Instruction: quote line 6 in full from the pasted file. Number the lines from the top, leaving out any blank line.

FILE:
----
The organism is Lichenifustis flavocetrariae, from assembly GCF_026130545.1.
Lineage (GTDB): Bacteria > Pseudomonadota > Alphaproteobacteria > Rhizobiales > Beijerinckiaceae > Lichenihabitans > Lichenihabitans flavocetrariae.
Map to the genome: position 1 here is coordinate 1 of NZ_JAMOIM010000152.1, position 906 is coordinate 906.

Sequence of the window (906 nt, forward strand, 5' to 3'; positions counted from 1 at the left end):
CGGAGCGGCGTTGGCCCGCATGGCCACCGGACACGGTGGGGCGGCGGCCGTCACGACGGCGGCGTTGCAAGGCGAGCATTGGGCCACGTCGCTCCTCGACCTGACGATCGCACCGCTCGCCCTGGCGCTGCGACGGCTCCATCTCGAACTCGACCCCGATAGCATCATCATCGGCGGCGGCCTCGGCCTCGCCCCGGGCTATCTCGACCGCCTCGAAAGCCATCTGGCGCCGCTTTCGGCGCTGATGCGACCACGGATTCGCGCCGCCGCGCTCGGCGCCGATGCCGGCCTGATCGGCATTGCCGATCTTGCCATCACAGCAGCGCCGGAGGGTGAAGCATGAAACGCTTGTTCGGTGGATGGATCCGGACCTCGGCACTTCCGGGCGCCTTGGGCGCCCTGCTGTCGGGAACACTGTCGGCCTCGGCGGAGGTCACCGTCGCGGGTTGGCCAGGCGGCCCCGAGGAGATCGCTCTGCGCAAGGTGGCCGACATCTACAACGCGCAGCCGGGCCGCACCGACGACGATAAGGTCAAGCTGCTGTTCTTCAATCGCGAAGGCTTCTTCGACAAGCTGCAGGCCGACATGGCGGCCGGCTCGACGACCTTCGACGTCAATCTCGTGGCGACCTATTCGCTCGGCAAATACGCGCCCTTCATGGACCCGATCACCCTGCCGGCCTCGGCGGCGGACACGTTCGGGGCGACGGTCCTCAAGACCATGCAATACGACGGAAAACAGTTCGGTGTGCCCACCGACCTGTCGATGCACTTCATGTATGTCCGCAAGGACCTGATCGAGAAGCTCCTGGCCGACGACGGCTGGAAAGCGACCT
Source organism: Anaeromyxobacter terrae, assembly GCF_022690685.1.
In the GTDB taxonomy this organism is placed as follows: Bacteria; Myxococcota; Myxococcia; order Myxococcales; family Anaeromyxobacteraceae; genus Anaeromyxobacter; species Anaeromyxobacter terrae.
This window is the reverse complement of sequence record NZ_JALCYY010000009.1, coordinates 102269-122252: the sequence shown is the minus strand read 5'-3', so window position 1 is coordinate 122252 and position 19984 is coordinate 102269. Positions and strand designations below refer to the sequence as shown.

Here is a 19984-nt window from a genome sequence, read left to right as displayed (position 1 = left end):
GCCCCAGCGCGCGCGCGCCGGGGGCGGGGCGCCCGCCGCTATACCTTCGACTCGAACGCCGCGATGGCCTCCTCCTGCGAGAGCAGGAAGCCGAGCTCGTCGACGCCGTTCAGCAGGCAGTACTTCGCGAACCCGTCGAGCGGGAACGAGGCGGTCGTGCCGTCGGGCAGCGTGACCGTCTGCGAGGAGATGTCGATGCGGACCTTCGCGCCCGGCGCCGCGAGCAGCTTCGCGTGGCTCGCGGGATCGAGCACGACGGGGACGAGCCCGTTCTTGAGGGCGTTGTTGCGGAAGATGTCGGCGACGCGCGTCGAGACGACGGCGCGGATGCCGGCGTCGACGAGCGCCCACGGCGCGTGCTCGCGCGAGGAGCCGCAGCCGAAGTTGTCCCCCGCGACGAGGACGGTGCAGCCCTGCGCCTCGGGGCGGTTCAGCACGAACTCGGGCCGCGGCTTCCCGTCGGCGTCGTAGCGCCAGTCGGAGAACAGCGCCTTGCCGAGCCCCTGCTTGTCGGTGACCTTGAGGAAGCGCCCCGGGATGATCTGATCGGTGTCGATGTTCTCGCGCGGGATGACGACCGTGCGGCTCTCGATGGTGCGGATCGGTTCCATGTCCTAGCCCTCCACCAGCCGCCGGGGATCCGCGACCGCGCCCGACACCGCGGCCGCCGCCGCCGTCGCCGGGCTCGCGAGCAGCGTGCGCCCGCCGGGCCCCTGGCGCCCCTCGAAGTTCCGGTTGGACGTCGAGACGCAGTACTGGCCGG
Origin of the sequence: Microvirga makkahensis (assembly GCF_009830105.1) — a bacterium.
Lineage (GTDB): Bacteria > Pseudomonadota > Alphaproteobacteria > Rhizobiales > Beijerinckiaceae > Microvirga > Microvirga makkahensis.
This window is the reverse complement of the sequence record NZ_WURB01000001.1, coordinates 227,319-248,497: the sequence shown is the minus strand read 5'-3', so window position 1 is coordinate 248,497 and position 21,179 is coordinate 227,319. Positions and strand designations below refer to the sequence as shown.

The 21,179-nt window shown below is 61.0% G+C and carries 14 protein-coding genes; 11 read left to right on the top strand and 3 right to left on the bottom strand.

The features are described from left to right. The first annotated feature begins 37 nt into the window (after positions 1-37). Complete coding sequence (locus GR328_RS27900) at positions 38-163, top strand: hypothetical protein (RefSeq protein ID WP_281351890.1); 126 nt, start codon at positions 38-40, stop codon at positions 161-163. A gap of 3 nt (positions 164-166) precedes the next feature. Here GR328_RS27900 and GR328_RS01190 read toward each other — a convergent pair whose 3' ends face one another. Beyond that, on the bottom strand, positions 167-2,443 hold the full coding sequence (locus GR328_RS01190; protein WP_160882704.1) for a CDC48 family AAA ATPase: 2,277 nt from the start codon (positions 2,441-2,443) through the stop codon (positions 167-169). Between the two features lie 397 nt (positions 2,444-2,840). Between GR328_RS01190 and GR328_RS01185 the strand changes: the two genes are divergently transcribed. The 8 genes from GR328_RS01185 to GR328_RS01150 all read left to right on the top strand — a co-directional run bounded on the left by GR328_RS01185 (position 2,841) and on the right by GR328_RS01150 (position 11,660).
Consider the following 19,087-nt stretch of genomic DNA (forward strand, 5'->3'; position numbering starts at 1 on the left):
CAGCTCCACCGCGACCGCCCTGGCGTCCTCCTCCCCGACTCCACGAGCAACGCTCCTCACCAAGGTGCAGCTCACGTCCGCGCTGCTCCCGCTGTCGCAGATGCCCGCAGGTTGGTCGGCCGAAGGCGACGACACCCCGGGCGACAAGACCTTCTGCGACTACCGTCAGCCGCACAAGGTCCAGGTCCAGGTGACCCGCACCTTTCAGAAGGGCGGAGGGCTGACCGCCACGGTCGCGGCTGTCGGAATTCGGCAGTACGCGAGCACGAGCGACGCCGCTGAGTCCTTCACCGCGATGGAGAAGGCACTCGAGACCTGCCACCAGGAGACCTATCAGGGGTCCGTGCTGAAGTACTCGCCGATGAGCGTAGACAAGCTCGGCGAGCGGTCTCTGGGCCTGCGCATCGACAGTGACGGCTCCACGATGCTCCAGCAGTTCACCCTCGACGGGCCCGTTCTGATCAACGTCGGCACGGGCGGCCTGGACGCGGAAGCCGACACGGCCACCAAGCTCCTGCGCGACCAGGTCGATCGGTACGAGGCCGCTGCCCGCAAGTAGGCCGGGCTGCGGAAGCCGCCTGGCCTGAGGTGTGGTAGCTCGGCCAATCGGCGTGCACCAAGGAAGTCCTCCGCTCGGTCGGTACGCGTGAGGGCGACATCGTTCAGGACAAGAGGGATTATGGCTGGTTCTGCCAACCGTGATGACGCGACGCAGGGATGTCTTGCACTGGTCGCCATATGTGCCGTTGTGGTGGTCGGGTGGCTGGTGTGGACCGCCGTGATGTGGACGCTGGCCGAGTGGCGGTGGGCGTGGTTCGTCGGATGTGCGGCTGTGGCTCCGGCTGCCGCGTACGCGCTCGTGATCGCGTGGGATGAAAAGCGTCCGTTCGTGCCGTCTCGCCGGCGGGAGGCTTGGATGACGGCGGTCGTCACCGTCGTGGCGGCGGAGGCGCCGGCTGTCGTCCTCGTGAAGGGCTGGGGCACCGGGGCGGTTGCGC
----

Source organism: Anaeromyxobacter terrae, assembly GCF_022690685.1.